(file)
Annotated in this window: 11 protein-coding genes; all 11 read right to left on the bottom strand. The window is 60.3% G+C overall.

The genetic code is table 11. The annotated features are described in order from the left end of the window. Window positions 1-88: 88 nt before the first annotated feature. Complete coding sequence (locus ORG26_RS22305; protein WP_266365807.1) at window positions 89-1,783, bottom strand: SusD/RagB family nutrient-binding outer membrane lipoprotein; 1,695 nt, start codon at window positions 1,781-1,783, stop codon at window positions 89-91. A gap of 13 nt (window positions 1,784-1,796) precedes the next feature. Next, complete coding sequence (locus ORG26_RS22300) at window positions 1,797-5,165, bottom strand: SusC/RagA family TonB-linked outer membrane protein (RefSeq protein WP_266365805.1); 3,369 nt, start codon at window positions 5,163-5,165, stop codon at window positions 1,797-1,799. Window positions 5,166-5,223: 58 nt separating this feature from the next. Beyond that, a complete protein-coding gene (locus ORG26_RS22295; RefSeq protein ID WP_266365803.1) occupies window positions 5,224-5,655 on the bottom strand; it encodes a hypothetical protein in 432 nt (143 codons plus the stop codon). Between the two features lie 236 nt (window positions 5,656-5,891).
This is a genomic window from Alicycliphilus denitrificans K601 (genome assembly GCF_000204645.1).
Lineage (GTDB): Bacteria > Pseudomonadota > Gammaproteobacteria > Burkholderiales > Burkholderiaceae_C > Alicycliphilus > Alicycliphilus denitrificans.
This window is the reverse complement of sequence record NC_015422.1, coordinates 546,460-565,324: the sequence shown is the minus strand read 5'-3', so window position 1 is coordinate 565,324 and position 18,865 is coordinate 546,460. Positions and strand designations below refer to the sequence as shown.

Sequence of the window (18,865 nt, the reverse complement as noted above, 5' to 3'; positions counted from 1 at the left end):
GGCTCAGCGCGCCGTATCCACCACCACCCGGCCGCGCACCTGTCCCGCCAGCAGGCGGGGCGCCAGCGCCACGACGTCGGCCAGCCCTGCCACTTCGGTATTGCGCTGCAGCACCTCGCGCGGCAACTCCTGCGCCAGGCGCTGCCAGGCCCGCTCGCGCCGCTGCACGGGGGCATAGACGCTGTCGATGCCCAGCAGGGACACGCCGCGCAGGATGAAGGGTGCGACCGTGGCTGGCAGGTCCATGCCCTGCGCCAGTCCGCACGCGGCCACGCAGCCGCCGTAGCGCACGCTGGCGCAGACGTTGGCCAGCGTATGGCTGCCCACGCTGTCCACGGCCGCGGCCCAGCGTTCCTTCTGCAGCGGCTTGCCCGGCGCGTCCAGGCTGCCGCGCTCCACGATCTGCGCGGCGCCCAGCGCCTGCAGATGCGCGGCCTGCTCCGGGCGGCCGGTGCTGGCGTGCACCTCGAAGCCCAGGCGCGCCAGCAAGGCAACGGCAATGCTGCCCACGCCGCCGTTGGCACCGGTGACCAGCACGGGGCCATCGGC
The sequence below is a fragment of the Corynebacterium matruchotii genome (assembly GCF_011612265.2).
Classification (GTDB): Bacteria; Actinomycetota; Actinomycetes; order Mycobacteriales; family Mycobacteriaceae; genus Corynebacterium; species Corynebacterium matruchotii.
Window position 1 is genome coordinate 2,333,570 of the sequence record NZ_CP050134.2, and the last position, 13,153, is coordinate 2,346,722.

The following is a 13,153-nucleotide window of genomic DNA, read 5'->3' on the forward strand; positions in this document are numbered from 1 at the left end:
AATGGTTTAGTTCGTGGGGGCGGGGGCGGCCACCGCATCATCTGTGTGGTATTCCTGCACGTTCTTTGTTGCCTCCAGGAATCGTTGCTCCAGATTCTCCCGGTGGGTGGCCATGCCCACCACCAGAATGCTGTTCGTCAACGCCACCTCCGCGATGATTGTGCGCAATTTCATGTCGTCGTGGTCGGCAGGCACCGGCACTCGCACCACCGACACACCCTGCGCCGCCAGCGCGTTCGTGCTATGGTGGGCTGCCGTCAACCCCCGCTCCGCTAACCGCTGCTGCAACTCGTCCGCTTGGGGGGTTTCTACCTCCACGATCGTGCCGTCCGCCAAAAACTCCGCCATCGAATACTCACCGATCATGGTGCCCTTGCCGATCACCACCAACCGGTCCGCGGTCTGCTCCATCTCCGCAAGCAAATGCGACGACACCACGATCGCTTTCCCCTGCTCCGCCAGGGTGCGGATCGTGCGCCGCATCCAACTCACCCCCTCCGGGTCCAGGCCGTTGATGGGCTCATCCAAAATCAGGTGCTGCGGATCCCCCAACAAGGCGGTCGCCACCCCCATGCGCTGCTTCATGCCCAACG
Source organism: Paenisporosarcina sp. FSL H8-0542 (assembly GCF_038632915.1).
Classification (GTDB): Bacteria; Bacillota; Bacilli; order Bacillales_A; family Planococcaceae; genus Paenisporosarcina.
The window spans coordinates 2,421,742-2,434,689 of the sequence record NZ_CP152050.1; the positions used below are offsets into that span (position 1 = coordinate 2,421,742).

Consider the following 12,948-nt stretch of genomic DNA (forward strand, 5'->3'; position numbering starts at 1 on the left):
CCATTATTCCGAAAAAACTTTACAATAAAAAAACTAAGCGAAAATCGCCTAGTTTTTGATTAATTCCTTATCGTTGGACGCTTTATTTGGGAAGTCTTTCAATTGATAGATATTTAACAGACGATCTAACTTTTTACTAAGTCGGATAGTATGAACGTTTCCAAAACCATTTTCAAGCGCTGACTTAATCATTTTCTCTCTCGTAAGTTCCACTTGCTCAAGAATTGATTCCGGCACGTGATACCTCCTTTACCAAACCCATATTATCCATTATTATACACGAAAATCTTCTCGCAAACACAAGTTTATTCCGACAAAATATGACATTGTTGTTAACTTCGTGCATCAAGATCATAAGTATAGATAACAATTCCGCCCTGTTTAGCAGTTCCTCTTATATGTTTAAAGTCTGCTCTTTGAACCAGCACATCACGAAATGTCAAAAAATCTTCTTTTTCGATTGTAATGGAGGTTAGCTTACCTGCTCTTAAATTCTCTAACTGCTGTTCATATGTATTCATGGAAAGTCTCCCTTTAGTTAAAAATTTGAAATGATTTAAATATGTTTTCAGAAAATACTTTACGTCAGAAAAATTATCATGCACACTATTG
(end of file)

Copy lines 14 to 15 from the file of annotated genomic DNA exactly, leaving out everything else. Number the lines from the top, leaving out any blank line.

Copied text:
Classification (GTDB): Bacteria; Bacillota; Bacilli; order Bacillales_A; family Planococcaceae; genus Paenisporosarcina.
The window spans coordinates 2,421,742-2,434,689 of the sequence record NZ_CP152050.1; the positions used below are offsets into that span (position 1 = coordinate 2,421,742).